Dr. M.J. Bazos, MD Patient Handout


About Your Diagnosis
Endometriosis is a condition in which tissue similar to the lining of the uterus, the endometrium, grows in abnormal places in the abdominal cavity,
usually the pelvic area. The most common sites for endometriosis to grow are the ovaries, the fallopian tubes, and the lining (the peritoneum) of the pelvis, especially behind the uterus. The cause of endometriosis is unknown although there are several theories. Endometriosis may be familial. Endometriosis can be found in 5% to 15% of women of reproductive age. Sometimes a presumptive diagnosis is made by the presence of certain symptoms. However, the only way endometriosis can be diagnosed definitively is by laparoscopy. This is a minor surgical procedure in which a telescope-like instrument is placed through a small incision into the abdominal cavity to visualize the endometriosis. Sometimes biopsy specimens may be taken to confirm the presence of endometriosis, especially if the appearance of the endometriosis is not typical. Endometriosis can be very effectively treated with birth control pills or other medications. If you have been diagnosed with endometriosis, you will always have the possibility of developing problems from it until you go through menopause. Endometriosis is stimulated by estrogen, so when your estrogen levels decrease in menopause, the endometriosis is no longer a problem.

Living With Your Diagnosis
Endometriosis may not cause any symptoms. Many women have endometriosis and have no symptoms, and it is only discovered because they have surgery for some other reason (e.g., a tubal ligation). The most common symptoms are:
• Dysmenorrhea (pain in association with periods).
• Pelvic pain that is associated with periods.
• Painful intercourse, usually deep pelvic pain.
• Infertility.
Endometriosis can cause scar tissue to form around the pelvic organs, the uterus, fallopian tubes, and ovaries. The scar tissue can cause pelvic pain and infertility by blocking the fallopian tubes. Occasionally, the scar tissue can block bowel (intestines) or the ureters (the tubes that connect the kidneys to the bladder).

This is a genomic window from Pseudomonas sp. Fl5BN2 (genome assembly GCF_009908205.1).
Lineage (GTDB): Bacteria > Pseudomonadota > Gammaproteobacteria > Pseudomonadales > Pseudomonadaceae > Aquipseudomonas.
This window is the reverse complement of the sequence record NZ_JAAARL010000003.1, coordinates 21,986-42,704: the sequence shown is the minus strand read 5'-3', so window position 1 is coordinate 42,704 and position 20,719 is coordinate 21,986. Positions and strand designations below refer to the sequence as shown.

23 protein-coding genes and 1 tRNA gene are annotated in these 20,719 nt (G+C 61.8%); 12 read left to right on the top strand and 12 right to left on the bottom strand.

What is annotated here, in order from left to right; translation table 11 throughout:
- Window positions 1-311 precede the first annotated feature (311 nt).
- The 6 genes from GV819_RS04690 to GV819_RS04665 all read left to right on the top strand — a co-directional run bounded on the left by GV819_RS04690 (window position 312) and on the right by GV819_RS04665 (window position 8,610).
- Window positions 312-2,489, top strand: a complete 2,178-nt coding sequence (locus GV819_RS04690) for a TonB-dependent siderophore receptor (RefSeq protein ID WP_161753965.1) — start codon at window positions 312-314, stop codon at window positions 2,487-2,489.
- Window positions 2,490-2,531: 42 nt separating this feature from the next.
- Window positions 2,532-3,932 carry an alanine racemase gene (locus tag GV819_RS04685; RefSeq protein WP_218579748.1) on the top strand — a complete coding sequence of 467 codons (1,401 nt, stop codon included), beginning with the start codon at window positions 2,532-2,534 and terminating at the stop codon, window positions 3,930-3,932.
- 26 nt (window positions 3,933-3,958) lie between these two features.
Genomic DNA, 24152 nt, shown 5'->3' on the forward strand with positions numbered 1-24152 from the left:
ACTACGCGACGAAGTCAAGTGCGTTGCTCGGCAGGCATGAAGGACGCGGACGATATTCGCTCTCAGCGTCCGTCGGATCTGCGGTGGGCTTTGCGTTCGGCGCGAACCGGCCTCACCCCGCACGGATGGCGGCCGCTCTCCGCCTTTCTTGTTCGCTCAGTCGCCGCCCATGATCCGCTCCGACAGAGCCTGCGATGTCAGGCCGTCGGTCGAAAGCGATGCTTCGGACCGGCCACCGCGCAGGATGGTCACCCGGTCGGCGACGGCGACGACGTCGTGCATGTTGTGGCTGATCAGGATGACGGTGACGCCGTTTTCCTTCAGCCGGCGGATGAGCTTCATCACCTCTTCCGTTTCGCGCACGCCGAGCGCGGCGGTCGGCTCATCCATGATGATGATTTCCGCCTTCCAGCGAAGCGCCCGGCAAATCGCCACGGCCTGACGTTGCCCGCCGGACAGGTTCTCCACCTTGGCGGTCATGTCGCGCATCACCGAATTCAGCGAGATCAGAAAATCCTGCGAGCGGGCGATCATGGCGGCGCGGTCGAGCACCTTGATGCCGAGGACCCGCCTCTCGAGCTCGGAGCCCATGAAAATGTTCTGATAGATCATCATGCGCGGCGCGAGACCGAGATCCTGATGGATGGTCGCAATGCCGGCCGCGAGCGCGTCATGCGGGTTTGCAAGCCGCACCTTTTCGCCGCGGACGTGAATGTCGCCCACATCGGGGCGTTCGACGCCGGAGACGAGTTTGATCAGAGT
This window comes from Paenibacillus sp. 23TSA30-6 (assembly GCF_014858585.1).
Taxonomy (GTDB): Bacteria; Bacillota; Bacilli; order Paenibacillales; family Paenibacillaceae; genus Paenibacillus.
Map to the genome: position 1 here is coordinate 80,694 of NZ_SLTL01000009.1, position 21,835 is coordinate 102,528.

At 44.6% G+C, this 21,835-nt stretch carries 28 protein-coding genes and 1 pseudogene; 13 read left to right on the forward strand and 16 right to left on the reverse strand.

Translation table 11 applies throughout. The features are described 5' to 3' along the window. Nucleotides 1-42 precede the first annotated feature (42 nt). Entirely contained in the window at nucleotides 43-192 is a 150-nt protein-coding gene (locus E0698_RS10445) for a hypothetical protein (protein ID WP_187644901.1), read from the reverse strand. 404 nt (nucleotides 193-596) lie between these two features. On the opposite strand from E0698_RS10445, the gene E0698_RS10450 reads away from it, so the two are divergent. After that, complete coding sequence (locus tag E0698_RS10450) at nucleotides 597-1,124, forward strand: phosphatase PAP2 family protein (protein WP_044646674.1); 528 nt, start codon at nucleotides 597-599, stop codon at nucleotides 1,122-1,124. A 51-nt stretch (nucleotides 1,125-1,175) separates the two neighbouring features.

Birth control pills are a very effective way to treat endometriosis. Birth control pills are not risky for most women and are usually well tolerated. Also, women can stay on birth control pills for many years, as long as necessary, to keep the endometriosis suppressed. If pregnancy is desired, then the birth control pills are discontinued and attempts to conceive are started right away (discuss with your doctor). Danazol is also a very effective treatment. Some of the common side effects include weight gain, oily skin or acne, hot flashes, deepening of the voice, emotional lability, facial hair, and water retention. Gonadotropin-releasing hormone agonists, such as Lupron or Synarel, are also very effective in treating endometriosis. These types of medications turn off the ovaries so menopause is induced. Without estrogen, the endometriosis is no longer active. The most common side effects are hot flashes and vaginal dryness. A potential complication is osteoporosis, a loss of bone density, so it is usually only prescribed for 6 months at a time. Often laparoscopy is used to diagnose and treat endometriosis. At the time of surgery, the endometriosis is cauterized or lasered. This will provide immediate relief in many cases. However, because endometriosis will grow back, most patients should be placed on some type of medical treatment after surgery.

The DOs
• If you are started on birth control pills or on medication, do take it as directed.
• If your endometriosis causes cramping with your periods, exercise may help relieve some of the cramps.
• Ibuprofen and ibuprofen-like medications can also help relieve painful periods.

When to Call Your Doctor
• If your treatment is not helping your symptoms.
• If you are not tolerating your medication or birth control pills. Sometimes another medication will be better tolerated.
• Don’t take any herbal therapies without checking with your doctor. Some of the herbal remedies may have estrogen-like molecules and may stimulate your endometriosis.